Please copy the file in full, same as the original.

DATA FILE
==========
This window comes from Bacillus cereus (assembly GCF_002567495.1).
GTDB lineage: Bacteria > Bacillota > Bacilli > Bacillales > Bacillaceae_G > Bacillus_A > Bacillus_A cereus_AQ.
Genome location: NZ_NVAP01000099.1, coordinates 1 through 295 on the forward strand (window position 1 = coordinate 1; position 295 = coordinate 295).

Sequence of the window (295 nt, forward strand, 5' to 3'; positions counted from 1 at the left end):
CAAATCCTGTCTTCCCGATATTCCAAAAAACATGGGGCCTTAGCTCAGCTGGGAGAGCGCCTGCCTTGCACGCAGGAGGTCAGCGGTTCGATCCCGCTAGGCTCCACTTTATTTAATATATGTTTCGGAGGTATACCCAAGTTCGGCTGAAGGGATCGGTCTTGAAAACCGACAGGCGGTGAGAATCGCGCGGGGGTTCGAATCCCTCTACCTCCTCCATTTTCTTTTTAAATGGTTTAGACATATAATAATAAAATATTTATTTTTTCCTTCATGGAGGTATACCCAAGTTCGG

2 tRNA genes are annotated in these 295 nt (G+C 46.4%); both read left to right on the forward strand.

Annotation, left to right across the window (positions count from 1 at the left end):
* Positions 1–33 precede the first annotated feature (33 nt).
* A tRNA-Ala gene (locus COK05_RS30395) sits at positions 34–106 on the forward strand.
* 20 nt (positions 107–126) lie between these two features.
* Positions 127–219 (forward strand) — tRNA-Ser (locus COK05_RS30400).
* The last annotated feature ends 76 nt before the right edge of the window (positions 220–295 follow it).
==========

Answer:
This window comes from Bacillus cereus (assembly GCF_002567495.1).
GTDB lineage: Bacteria > Bacillota > Bacilli > Bacillales > Bacillaceae_G > Bacillus_A > Bacillus_A cereus_AQ.
Genome location: NZ_NVAP01000099.1, coordinates 1 through 295 on the forward strand (window position 1 = coordinate 1; position 295 = coordinate 295).

Sequence of the window (295 nt, forward strand, 5' to 3'; positions counted from 1 at the left end):
CAAATCCTGTCTTCCCGATATTCCAAAAAACATGGGGCCTTAGCTCAGCTGGGAGAGCGCCTGCCTTGCACGCAGGAGGTCAGCGGTTCGATCCCGCTAGGCTCCACTTTATTTAATATATGTTTCGGAGGTATACCCAAGTTCGGCTGAAGGGATCGGTCTTGAAAACCGACAGGCGGTGAGAATCGCGCGGGGGTTCGAATCCCTCTACCTCCTCCATTTTCTTTTTAAATGGTTTAGACATATAATAATAAAATATTTATTTTTTCCTTCATGGAGGTATACCCAAGTTCGG

2 tRNA genes are annotated in these 295 nt (G+C 46.4%); both read left to right on the forward strand.

Annotation, left to right across the window (positions count from 1 at the left end):
* Positions 1–33 precede the first annotated feature (33 nt).
* A tRNA-Ala gene (locus COK05_RS30395) sits at positions 34–106 on the forward strand.
* 20 nt (positions 107–126) lie between these two features.
* Positions 127–219 (forward strand) — tRNA-Ser (locus COK05_RS30400).
* The last annotated feature ends 76 nt before the right edge of the window (positions 220–295 follow it).